I begin my list of Truly Terrifying movies with Stanley Kubrick’s much-loved, much-loathed 1980 film, The Shining, simply because its weaving together of creepy-as-fuck modernist music with claustrophobic, low-angle camera work and the classic tropes of all those old Gothic novels makes it one of the most ambitious horror films ever produced.
Anyone who’s experienced 2001: A Space Odyssey knows that Kubrick gets off on ambiguity. He likes to leave you confused and unsettled. He wants to pull the rug — and sometimes the whole damn planet — out from under your feet. I mean, what the fuck’s up with the giant floating world-baby at the end of 2001, anyway? For that matter, what sense can we find in the fight scene in the war room near the conclusion of Dr. Strangelove?
Simply put, Stanley Kubrick doesn’t offer us a cinema that affirms our grandest hopes or answers our most bewildering questions. His cinema revels in uncertainty and irony. It taunts us with questions that it never intends to answer. Kubrick’s not a world builder, not a myth maker. He’s not a Peter Jackson or a Stephen Spielberg, not a Cecil B. DeMille or a George Lucas. He’s a deconstructor, an artist more interested in demythologizing than in myth-making. His peers are directors like Billy Wilder and Alfred Hitchcock on one side of film history, David Lynch and Charlie Kaufman on the other.
That’s why most of the people interviewed in Room 237 — Rodney Ascher’s fun-as-hell 2012 documentary about fans of The Shining — seem to be missing the point of Kubrick’s film, entirely. In seeking to answer questions about The Shining and to resolve its many indecipherable codes, the Kubrickophiles want to proclaim The Shining a masterpiece at the same time that they strive to comprehend it, to render the movie’s enigmas and puzzles intelligible.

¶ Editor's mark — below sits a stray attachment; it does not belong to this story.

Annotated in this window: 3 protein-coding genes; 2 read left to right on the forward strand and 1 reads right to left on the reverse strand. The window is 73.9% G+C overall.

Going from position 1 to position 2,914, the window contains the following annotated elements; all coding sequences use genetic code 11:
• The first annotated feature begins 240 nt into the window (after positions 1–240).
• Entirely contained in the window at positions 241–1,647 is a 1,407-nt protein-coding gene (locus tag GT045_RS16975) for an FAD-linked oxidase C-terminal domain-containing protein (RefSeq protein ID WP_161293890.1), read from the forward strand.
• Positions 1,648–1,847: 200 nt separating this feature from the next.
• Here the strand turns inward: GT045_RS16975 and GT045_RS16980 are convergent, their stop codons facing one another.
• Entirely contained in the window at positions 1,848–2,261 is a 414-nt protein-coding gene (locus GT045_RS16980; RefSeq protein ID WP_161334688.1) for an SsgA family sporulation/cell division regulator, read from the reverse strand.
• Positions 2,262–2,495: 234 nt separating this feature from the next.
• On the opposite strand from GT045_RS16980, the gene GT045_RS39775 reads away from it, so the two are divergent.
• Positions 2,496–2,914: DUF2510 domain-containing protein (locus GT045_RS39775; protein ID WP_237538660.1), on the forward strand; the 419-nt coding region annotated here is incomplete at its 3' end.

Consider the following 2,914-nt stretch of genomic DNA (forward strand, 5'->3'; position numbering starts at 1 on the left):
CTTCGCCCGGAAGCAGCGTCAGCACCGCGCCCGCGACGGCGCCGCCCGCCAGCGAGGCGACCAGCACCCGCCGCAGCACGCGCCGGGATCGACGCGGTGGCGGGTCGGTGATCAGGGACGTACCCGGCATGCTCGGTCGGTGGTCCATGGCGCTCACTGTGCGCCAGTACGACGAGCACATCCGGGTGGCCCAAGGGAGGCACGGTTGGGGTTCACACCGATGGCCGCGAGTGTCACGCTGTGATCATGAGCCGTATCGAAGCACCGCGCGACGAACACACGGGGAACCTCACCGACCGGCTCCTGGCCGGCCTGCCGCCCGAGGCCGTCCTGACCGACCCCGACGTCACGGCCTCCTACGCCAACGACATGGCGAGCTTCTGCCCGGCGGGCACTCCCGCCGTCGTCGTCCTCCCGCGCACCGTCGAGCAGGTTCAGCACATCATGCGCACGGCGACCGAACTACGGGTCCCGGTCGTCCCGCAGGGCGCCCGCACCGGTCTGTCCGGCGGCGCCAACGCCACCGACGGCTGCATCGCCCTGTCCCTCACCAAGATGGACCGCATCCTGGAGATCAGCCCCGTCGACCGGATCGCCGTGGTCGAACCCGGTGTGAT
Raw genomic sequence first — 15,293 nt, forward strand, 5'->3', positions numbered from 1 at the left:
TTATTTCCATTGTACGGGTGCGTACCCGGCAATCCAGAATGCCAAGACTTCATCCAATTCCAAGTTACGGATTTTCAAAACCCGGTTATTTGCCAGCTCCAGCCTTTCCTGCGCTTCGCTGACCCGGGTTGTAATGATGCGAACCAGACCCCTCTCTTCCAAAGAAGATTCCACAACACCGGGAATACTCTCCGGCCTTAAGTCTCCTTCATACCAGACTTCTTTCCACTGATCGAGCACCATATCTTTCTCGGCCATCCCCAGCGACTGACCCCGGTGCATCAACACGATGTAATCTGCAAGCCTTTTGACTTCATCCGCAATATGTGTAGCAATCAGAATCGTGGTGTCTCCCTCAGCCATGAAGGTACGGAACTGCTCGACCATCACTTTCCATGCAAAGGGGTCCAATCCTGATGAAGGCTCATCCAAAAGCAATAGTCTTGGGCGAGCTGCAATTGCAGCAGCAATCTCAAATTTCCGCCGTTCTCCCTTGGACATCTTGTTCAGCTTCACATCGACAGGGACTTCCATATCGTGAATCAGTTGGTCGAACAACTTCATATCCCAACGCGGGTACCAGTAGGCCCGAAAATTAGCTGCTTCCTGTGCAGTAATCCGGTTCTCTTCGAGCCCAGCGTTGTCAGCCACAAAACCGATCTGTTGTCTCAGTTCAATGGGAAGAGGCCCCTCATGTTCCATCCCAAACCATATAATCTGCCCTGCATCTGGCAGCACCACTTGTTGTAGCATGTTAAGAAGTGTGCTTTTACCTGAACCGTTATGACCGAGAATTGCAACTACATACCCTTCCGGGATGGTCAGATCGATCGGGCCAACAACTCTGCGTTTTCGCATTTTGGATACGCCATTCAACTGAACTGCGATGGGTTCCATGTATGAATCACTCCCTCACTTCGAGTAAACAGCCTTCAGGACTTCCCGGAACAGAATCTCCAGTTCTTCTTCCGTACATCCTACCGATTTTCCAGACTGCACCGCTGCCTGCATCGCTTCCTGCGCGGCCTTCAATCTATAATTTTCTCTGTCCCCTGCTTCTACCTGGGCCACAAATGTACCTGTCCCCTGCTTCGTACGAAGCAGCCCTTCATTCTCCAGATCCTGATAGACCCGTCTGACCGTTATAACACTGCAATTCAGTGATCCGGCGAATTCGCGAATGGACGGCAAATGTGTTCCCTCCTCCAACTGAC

Look, I get it. I mean, when something freaks your ass out, you want to understand it, right? If you have a nagging pain in your gut, you go to the doctor so you can figure out what’s causing the pain. A smart person wants to use reason (and medicine) to fight off disease and discomfort. Understanding and knowledge provide us with the tools to fight fear.
The Shining allows us no such tools, no such comforts. The film’s enigmas remain, for lack of a better word, enigmatic. If you go to movies seeking enlightenment, wisdom, or solutions, Kubrick just isn’t the filmmaker for you. Perhaps what Pauline Kael said about him all those years ago in the New Yorker ends up being right after all: Kubrick’s a brutalist, a sadist. That’s to say that if you value reason or hope or your own mental health, watch a Pixar film. If you want to get fucked up, watch The Shining.
But, OK, OK. I hear you. I’ll stop talking about the legend of Stanley Kubrick and the classic status of his one and only foray into straight-up horror filmmaking and start talking about the film itself.